The of natural resources and the degradation

The relationship of man to his natural and cultural environment has changed a great deal in a short time. The man, thanks to the industrial revolution and the technological progress, was able to develop his hold on the environment. Having the feeling of better “mastering” nature, he has forgotten his vulnerability to be alive and the dependence that binds him to what surrounds him. Technological progress has allowed it to produce more, more quickly and to seek ever higher yields, nature being often more than a resource to exploit.
It is only recently that we have realized the possible consequences of over-exploitation of natural resources and the degradation of the environment by very different types of pollution. One-off measures were taken to try to solve the problems as they appeared. But the degradations not only have not disappeared, but in addition, they have worsened. Indeed, elaborate solutions failed to take into account the complex interactions that animate nature, and today we face global ecological imbalances caused by multiple causes in time and space.
The complexity of the environment-health interactions
The environment is a triggering factor for many diseases through the attacks of the physical environment (pollution, unhealthy food, urban gigantism, destruction of green spaces) and the shortcomings of the social environment (loneliness, crumbling family, unemployment) and ideological (spiritual emptiness). The environment is a factor facilitating the invasion of the disease by creating multiple stresses that weaken the immune system.
The link between the quality of the environment and the health status of populations is recognized by scientific communities more frequently than before, but there are more questions than answers. As examples, let’s mention some recently established health-environment links.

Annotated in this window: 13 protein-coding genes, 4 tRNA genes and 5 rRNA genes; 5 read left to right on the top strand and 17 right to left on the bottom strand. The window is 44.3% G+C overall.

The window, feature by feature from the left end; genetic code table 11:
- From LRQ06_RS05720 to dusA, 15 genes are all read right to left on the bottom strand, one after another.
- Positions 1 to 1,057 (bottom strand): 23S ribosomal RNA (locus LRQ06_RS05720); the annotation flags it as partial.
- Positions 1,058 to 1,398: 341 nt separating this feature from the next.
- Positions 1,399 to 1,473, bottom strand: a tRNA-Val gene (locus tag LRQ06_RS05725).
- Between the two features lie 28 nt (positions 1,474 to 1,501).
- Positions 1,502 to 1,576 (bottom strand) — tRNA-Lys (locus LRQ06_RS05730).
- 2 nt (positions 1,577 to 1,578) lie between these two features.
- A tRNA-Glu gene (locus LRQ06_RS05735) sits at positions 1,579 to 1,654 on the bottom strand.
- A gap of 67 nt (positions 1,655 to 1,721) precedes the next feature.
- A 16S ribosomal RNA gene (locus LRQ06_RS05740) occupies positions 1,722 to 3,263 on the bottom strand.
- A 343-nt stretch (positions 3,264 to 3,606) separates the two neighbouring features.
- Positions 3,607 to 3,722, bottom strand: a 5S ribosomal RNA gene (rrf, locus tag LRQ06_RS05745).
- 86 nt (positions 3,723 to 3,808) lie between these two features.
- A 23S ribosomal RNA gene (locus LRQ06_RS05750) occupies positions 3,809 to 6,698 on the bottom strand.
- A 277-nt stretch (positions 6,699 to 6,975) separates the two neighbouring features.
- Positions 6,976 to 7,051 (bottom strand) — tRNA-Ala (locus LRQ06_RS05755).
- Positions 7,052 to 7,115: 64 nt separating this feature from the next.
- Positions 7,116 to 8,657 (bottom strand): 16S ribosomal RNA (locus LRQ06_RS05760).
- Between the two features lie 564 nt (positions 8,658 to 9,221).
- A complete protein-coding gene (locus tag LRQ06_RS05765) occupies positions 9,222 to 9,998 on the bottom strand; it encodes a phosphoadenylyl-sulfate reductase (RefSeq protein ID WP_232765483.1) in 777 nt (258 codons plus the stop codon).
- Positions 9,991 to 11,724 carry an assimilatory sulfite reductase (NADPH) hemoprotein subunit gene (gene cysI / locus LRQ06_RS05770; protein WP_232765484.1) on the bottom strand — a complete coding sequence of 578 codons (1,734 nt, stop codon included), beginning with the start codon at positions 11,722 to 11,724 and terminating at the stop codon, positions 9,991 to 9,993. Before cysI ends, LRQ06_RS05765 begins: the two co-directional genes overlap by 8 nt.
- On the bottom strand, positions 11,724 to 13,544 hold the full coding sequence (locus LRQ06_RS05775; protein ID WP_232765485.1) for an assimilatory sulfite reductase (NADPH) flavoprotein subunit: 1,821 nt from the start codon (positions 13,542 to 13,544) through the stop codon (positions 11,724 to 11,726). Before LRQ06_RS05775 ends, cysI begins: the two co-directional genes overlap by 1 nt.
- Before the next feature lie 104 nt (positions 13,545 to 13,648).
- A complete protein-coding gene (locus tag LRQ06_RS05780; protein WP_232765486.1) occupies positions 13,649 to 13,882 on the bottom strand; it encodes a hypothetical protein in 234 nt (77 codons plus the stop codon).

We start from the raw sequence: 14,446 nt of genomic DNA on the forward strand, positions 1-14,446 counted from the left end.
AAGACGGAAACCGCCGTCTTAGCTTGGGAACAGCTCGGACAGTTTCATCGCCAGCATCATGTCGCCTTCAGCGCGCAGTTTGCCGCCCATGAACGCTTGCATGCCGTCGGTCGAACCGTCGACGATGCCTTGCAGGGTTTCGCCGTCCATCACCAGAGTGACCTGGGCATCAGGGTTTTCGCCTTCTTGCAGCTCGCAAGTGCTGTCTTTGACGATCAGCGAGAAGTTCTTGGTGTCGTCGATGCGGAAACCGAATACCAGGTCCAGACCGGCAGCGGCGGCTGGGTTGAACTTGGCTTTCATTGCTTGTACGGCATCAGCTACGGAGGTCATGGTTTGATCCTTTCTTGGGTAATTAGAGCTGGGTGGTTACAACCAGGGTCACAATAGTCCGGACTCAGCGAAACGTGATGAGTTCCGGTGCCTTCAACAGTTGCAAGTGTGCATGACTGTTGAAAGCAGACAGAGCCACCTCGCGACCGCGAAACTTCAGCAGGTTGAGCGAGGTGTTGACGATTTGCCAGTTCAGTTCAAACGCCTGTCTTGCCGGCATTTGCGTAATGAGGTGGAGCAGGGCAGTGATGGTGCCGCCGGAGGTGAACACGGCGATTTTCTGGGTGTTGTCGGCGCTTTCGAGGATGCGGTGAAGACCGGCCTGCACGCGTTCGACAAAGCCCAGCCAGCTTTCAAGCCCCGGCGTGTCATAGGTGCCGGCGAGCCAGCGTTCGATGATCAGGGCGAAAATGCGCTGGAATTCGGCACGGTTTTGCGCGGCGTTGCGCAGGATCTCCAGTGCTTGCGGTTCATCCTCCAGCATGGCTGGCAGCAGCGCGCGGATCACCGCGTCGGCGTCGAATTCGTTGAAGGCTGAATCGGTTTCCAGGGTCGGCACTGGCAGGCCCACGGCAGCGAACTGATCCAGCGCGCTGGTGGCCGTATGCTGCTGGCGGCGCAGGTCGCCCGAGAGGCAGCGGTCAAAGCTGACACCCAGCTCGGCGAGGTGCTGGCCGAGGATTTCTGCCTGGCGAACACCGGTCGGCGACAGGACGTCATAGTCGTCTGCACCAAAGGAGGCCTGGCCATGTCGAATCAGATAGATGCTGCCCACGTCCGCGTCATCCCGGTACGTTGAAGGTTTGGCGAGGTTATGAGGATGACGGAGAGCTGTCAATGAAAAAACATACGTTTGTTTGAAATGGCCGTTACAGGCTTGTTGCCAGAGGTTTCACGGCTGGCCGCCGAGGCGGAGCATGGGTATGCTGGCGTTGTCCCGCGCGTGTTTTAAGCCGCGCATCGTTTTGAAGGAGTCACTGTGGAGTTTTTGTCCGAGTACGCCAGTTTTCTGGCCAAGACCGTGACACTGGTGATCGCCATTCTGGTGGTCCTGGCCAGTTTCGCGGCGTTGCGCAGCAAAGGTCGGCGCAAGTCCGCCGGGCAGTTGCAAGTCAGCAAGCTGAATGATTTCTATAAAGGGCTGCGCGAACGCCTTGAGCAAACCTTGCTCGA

The increase in allergies is striking. A group of Japanese experts worked on pollen allergy:
The average frequency in Japan of poll enosis caused by cedar trees was 9.6%;
The maximum values for this poll enosis were found along streets with a high density of traffic (13.2%). In neighborhoods less frequented by cars, but where there are cedars, this value falls significantly (5.1%);
In areas where there are no cedars, but where traffic is dense, this cedar-specific pollinosis are 9.6%, which is higher than the values of neighborhoods where there are cedars, but no car traffic 4.
Recently, another phenomenon, cross reactivates, has been reported more and more frequently. For example:
In the case of allergic people who react to foods such as anise, celery, chamomile, while being sensitized to mugwort pollen;
in the case of people who react to apples, hazelnuts and curry, while being sensitized to birch pollen;
in the case of people who respond to peanuts, soy and peppermint while being sensitized to grass 5.
It is established that the “sick building syndrome” , that is to say the appearance of health problems such as irritation of the eyes, mucous membranes of the respiratory system, neurological problems such as fatigue, pain of head, dizziness, etc., can come from the “chemical cocktail”: solvents, formaldehyde, pyrethroids emitted by new furniture (paints, lacquers, carpets, leather, woodwork, etc.).
The growing weight of these chronic degenerative diseases and syndromes can not be denied. Associations of patients affected by these diseases have been created: for example, against the use of fungicides (PCP, pentachlorophenol, etc.) or insecticides (lindane, etc.) in wood or leather treatment products, against formaldehyde, against asbestos, against electromagnetic fields. Trials were won in Germany and Canada, as judges found that the relationship between prolonged exposure and adverse health effects was very likely. This is essential because the judges have not claimed a hundred percent proof of a cause-and-effect relationship advocated by manufacturers and their experts.

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